Construction spending rose 1.4 percent in August, a strong recovery after a disappointing 1.4 percent decline in July.
According to data from the U.S. Commerce Department, building in August reached a seasonally adjusted annual rate of $799.1 billion, a 4.8 percent increase over March and 0.9 percent increase from August 2010. The latter stat represents the first year-over-year gain in four years.
Even with the positive data, though, concerns persist over the nature of the gains. Private construction in August rose just 0.4 percent, with residential building up 0.7 percent.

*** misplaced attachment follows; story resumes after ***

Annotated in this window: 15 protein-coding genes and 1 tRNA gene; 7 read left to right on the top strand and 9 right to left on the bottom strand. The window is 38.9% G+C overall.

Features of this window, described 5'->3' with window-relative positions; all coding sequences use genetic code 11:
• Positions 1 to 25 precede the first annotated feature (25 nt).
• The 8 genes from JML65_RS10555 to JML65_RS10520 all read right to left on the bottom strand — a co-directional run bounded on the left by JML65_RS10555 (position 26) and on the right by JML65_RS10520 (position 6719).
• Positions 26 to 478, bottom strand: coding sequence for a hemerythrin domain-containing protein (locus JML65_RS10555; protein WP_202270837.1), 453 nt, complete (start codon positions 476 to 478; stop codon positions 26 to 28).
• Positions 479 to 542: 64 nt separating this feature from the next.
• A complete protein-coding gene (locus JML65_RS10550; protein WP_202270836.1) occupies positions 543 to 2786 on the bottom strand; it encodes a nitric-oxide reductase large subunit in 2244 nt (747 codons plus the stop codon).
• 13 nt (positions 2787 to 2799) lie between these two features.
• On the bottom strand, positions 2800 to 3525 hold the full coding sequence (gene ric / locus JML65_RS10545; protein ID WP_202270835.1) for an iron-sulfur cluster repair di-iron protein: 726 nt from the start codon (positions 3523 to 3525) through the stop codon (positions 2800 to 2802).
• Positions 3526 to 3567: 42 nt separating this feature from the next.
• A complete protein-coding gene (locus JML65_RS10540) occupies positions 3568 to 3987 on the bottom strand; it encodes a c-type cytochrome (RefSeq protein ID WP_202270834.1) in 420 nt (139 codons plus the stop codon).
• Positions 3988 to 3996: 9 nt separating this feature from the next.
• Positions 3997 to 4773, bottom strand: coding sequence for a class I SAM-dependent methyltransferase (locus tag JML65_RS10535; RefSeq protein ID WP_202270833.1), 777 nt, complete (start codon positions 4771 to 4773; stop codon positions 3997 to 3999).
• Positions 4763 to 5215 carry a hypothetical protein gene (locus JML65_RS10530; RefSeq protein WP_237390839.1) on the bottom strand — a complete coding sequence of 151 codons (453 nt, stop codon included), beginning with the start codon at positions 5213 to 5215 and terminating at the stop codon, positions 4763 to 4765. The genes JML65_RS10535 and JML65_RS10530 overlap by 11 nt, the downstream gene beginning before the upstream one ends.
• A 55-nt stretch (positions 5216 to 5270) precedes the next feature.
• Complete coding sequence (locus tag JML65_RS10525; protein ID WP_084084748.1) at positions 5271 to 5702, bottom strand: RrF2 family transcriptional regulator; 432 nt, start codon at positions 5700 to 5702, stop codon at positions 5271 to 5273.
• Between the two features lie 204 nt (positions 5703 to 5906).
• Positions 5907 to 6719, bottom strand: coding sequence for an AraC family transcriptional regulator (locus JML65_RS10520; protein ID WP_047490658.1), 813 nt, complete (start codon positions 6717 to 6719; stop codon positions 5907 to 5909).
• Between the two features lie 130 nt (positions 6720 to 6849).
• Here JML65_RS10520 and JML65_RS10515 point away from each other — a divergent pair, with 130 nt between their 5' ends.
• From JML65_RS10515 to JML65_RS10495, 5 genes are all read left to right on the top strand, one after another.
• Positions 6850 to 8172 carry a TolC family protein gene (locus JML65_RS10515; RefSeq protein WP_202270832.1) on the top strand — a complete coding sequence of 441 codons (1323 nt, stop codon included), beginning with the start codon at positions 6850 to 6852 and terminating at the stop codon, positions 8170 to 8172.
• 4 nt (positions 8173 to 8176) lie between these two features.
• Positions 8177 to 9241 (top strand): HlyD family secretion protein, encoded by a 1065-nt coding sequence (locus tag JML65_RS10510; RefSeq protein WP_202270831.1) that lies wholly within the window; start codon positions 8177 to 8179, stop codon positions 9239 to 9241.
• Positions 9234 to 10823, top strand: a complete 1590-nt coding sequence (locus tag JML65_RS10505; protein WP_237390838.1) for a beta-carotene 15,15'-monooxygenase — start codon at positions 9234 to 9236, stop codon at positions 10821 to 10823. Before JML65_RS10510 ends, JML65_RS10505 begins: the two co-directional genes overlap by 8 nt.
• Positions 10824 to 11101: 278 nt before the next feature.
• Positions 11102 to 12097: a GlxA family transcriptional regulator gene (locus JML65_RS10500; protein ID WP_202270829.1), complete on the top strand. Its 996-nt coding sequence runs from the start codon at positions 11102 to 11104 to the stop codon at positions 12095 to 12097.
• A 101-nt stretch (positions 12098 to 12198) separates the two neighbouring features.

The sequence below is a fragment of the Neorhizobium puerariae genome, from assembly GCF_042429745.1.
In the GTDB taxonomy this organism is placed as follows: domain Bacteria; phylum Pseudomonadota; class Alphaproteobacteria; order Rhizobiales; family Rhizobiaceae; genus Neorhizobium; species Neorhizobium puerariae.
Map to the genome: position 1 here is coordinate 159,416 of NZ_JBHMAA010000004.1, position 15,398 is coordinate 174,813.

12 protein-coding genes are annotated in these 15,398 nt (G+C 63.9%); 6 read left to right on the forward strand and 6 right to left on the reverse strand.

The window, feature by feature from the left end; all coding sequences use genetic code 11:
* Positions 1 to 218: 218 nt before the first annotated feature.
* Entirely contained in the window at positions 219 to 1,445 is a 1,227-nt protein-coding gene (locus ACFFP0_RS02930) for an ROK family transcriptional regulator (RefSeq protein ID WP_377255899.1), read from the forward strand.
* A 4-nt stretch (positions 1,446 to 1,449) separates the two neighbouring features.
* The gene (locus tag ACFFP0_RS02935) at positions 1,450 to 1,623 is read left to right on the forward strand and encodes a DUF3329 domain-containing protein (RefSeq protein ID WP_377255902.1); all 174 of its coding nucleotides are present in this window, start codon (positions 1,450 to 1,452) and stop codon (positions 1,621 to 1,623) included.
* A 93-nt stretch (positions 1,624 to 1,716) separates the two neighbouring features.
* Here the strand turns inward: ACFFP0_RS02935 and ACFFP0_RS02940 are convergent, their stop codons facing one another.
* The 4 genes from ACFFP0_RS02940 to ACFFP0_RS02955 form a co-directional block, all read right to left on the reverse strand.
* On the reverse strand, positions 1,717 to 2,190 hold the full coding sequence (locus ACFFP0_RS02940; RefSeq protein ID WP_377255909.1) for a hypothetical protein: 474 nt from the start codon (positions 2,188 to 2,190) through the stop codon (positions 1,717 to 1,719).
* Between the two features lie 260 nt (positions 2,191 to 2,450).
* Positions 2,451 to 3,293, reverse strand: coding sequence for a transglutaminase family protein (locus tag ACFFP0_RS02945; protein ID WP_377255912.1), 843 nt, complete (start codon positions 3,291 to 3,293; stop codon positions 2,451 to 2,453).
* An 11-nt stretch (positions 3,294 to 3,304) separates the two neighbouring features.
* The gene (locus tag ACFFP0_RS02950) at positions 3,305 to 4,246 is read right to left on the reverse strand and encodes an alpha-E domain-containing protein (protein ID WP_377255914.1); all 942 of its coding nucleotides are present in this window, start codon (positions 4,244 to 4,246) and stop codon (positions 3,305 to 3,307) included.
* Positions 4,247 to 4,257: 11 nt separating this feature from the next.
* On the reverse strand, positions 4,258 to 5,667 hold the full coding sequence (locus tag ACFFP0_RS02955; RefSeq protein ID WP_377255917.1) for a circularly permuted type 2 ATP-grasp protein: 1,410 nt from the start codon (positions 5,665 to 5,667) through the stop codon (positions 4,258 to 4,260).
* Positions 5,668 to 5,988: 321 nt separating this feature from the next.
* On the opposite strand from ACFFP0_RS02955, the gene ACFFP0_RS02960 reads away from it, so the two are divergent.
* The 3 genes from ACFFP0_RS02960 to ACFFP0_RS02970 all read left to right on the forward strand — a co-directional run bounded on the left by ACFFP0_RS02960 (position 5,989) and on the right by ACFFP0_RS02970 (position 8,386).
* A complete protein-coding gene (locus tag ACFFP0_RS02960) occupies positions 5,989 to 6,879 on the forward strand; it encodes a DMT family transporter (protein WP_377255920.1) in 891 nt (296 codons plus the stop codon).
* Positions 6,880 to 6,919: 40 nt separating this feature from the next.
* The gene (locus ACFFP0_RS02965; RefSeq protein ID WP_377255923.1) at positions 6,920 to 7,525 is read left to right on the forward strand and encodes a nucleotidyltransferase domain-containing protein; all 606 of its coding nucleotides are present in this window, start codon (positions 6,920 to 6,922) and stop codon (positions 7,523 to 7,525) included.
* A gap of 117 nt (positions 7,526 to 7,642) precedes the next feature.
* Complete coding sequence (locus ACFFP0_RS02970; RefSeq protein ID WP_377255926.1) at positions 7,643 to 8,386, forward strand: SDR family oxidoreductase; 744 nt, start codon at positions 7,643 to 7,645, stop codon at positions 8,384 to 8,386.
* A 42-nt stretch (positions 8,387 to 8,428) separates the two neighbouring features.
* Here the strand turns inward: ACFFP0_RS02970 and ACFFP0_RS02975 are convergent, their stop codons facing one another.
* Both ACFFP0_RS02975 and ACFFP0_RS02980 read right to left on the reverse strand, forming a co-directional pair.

John Ryding, an economist with RDQ Economics, said public projects propelled August’s gains, and that spending will not continue throughout the year; state and city governments are expected to cut their infrastructure projects to balance budgets.
“The pickup in the pace of spending was … not a sign of revival in private demand,” Ryding said.